For you wordpress users out there, keep in mind what blog you’re posting to when you have multiple blogs.

This, friends is why they don’t let we scruffy reporter types have the keys to the store.

Yes, I deleted the post. Also, go read The Onion.

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Litigation fees, excess fees and the Knox Criminal Court Clerk

Today we ran a story about the potential litigation fee Knox County Commission is expected to discuss later this month.

It’s an issue we’ve been tracking for some time, and has led to a few colorful comments

from at least one attorney in town who opposes the extra fee.

“I’m against the idea. I’m against the idea of allotting any air supply to the individuals who have the idea,” Mike Whalen said.

Turns out, the $5 fee would be tacked on to a bevy of courtroom costs that pay for the DA, clerk, jail and even school construction. Criminal Court Clerk Mike Hammond said that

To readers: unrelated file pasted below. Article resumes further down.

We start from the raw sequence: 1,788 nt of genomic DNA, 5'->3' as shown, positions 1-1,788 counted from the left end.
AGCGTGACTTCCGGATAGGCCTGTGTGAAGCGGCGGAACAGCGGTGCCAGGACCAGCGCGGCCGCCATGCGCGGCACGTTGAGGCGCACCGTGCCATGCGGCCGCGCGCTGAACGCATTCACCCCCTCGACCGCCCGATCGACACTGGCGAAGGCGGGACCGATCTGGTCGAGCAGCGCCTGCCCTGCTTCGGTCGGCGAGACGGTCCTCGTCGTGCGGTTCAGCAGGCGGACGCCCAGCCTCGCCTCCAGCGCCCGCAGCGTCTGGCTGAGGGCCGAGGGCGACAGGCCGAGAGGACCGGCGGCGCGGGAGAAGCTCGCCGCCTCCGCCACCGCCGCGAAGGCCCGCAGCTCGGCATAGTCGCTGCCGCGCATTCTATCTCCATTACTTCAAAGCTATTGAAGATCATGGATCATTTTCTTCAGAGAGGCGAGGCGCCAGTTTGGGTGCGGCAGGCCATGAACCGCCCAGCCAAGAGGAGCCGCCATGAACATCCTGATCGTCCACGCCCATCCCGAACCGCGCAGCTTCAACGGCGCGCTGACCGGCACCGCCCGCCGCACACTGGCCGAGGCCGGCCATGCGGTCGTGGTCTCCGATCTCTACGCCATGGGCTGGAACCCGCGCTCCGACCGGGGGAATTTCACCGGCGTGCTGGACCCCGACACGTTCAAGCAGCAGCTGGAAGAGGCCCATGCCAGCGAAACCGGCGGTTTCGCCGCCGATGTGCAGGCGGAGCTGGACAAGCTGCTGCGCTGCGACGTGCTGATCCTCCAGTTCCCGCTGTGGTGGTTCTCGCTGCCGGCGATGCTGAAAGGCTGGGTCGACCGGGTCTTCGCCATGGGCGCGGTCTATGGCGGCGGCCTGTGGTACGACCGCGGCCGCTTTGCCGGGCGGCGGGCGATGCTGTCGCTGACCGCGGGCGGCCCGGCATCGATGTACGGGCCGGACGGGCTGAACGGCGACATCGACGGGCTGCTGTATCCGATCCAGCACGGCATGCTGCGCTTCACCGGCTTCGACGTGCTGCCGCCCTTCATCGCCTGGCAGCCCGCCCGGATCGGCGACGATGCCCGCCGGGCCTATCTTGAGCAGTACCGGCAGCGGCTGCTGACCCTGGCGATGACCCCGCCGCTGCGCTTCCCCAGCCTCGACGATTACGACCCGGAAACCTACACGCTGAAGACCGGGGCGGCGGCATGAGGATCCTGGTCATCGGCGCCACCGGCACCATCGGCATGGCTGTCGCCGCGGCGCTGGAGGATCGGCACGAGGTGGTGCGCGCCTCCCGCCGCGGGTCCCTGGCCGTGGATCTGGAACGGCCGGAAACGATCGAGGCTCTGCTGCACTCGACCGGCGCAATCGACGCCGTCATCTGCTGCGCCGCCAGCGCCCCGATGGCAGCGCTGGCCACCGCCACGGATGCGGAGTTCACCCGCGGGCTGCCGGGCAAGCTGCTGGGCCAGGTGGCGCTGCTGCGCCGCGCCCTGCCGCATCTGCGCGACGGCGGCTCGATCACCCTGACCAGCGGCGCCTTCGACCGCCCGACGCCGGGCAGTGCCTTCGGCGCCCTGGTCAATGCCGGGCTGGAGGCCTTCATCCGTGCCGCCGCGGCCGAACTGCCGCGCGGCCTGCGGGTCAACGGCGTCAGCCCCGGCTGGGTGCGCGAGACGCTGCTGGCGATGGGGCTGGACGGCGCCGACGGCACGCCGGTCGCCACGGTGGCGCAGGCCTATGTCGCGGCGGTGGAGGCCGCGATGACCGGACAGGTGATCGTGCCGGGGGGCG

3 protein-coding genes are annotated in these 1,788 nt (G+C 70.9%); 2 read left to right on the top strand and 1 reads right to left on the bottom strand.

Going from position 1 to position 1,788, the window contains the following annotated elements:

Mike Hammond

Mike Hammond

the extra money would contribute to excess fees that he hopes to turn over to the county. So, we asked if there has been any excess fees in recent years his office has turned over to the county. This was his reply, today. In short, none have been given – except when outgoing clerk Joy McCrockey cleaned out the account. In Hammond’s words:

According the Chris Caldwell, no excess fees were turned over in Fiscal year 2011, 2012, or 2013.  $600,000 was turned over in FY 2104.  $600,000 was also turned over before she left office, but that money drained the clerk back account and was returned to me when I took off office September of 2014.  So bottom line is in five years $600,000 was turned over.

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Figures behind increased city permits and inspection revenue

Yesterday we reported on increases in fees collected by Knoxville for inspections, plan reviews and permitting. A few folks in building, real estate and in elected office told us what figures show – it’s expected to be the best year since the recession for building in Knoxville, according to revenue from fee collections.

And that’s with a fee schedule that hasn’t changed since 2002. Here’s a historical accounting of those fee collections:

2000                          1,544                          9,191                        32,444 $       1,315,768.95
2001                          1,361                          9,866                        30,852 $       1,266,400.92
2002                          1,351                          9,393                        33,232 $       1,261,881.20